Bestselling author Don Colbert, MD, explains in his new book, Dr. Colbert's Healthy Gut Zone, without hesitation that fantastic health benefits are realized when the gut heals itself.
Colbert urges his readers to feed the good bacteria by consuming veggies, proteins, beverages, fermented foods and other foods that support the growth of good gut bacteria. He further explains that doing so also simultaneously starves the bad bacteria. "Starving the bad is the other half of the equation, and it simply means that we should avoid, minimize or eliminate foods that cause pain, inflammation, leaky gut, bloating or irritation. If it hurts your gut, don't eat it."
According to Colbert, this concept of feeding the good and starving the bad is what your gut wants and needs. It is the perfect recipe for healing the GI tract.
Colbert provides a list of the seven causes of a leaky gut (increased intestinal permeability) so that his readers know what to avoid, minimize or eliminate:
— Acid-blocking meds.
— GMO foods.
— Chlorine in drinking water.
— Intestinal infections.
"Starving the bad means not putting any more of items 1-6 into your body than you have to," explains Colbert. "The biggest hurdle for many will be the fact that they are taking medications (items 1-3), whether doctor prescribed or over the counter. Abruptly stopping may not be advisable, and you may need to wean off meds such as antibiotics, acid blockers, NSAIDs and aspirin under your doctor's care or under the care of a functional medicine doctor."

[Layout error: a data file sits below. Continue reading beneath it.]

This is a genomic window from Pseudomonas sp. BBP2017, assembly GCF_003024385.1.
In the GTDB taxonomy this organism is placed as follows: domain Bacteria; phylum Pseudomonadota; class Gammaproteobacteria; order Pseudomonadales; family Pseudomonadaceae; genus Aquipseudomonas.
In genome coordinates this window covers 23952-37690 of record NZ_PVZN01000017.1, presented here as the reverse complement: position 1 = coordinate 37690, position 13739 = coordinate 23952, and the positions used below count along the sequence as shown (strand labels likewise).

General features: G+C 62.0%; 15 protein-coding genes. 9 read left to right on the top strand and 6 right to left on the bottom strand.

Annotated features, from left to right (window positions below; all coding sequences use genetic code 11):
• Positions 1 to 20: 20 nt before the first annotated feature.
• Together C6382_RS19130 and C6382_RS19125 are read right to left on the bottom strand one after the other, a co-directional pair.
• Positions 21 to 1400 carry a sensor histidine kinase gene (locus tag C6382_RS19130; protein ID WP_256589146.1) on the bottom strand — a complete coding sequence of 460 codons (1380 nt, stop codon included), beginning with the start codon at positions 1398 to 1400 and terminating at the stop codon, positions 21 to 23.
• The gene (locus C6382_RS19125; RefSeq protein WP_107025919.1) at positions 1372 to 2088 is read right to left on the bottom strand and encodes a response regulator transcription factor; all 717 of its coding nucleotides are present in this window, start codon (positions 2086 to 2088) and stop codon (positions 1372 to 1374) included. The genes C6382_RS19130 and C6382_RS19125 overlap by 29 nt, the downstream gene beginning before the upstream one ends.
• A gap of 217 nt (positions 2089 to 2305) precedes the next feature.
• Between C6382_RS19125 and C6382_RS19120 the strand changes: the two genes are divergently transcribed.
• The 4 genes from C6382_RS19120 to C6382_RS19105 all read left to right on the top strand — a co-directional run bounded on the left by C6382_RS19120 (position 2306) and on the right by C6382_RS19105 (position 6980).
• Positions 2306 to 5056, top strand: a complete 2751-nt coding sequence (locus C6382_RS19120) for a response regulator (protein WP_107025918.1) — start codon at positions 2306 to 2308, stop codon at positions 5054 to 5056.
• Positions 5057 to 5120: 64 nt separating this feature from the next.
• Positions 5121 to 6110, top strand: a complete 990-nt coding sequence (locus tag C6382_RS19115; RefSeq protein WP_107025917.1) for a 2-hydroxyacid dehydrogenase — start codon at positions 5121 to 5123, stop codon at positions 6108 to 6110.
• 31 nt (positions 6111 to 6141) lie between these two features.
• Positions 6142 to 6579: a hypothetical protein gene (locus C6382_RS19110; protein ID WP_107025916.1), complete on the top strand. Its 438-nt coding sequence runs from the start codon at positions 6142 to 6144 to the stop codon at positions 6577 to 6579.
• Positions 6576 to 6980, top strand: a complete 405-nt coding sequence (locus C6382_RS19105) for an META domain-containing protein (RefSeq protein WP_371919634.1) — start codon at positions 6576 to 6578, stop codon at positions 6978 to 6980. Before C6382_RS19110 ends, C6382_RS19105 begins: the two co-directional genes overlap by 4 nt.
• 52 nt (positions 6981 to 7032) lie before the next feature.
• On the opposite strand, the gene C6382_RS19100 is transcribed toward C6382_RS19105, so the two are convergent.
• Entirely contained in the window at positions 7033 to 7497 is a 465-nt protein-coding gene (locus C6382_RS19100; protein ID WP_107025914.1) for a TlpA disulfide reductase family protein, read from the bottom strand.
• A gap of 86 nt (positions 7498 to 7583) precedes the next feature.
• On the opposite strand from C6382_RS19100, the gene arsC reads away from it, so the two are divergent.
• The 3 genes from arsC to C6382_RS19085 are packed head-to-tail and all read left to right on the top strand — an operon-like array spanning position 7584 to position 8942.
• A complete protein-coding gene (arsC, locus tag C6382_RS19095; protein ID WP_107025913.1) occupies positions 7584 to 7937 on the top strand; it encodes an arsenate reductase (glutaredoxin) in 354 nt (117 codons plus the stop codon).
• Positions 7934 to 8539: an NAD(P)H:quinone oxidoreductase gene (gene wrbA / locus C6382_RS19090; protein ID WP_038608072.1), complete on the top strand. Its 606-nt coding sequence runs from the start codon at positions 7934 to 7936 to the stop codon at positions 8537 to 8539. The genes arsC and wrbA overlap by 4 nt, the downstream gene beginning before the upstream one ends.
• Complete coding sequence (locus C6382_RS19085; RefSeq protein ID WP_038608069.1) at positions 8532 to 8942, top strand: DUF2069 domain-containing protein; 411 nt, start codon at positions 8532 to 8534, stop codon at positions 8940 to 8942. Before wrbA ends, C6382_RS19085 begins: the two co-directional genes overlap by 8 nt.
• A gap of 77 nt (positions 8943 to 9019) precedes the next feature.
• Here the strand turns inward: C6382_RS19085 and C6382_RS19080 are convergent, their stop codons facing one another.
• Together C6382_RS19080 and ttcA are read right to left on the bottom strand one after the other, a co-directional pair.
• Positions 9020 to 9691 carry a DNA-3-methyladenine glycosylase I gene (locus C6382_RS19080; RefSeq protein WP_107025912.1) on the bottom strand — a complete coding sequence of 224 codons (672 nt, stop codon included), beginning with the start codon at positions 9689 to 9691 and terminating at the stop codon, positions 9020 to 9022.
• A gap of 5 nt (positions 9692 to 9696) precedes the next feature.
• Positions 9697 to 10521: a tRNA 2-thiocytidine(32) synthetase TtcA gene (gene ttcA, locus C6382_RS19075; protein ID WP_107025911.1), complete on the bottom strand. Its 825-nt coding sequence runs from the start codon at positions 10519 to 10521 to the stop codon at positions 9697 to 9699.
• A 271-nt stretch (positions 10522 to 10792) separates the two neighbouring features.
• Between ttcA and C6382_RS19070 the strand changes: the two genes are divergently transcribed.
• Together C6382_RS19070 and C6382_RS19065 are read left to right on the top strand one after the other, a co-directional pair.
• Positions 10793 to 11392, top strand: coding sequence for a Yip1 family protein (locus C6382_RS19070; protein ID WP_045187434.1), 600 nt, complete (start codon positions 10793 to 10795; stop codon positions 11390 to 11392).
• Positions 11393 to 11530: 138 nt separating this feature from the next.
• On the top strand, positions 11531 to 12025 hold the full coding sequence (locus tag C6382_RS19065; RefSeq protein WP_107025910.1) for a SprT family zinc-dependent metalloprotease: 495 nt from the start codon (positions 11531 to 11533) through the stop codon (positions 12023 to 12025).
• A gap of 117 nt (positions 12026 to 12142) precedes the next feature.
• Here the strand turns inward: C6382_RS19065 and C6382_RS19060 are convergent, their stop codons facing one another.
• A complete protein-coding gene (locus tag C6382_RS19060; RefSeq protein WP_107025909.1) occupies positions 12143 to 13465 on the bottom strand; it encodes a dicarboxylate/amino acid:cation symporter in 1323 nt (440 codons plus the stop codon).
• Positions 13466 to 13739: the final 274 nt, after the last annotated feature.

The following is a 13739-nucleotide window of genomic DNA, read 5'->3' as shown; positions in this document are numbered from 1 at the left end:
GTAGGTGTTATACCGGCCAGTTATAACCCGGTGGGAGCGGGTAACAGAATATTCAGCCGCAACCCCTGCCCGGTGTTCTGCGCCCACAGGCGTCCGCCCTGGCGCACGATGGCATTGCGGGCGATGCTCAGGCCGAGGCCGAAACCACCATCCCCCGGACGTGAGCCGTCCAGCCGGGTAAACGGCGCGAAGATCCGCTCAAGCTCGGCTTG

Clearly, the gut needs a break. What does Colbert suggest to readers? "I don't recommend stopping medications right away. Focus on healing the gut and let the body respond. The end goal is to add nothing to your gut that hurts it in any way. If it takes a few weeks before you can do that, then so be it. But the sooner, the better."
When the good bacteria are in control of the gut and the gut wall has healed, that is when the inflammation usually subsides. Many times, symptoms disappear, food sensitivities decrease and sicknesses, even diseases, fade away.
To get to that point, starving the bad is required, according to Colbert. These common enemies must first be removed from a daily diet:
— Sugar and certain carbohydrates.
— Artificial sweeteners.
— Saturated fats.
The shift away from these common enemies of the gut is more dramatic for some people than for others, but it needs to happen, nonetheless. "The quicker, the better, but if it takes you a while, that is fine," Colbert encourages his readers. "What is most important is that you are making lifelong habits of starving the bad bacteria while feeding the good bacteria. This is an ideal lifestyle, and your gut will be happy!"
Don Colbert, M.D. was a board-certified family practice doctor for more than 25 years in Orlando, Florida, and most recently in Dallas, Texas. He is also board-certified in antiaging medicine through the American Academy of Anti-Aging Medicine and has received extensive training in nutritional and preventative medicine. He is the author of three New York Times bestselling books, including Let Food Be Your Medicine, The Seven Pillars of Health and Dr. Colbert's "I Can Do This" Diet along with bestsellers Toxic Relief, the Bible Cure series, Living in Divine Health and Stress Less. He has sold more than 10 million books and treated more than 50,000 patients in his years of practicing medicine.
Dr. Colbert's Healthy Gut Zone is published by Siloam, an imprint of Charisma House.
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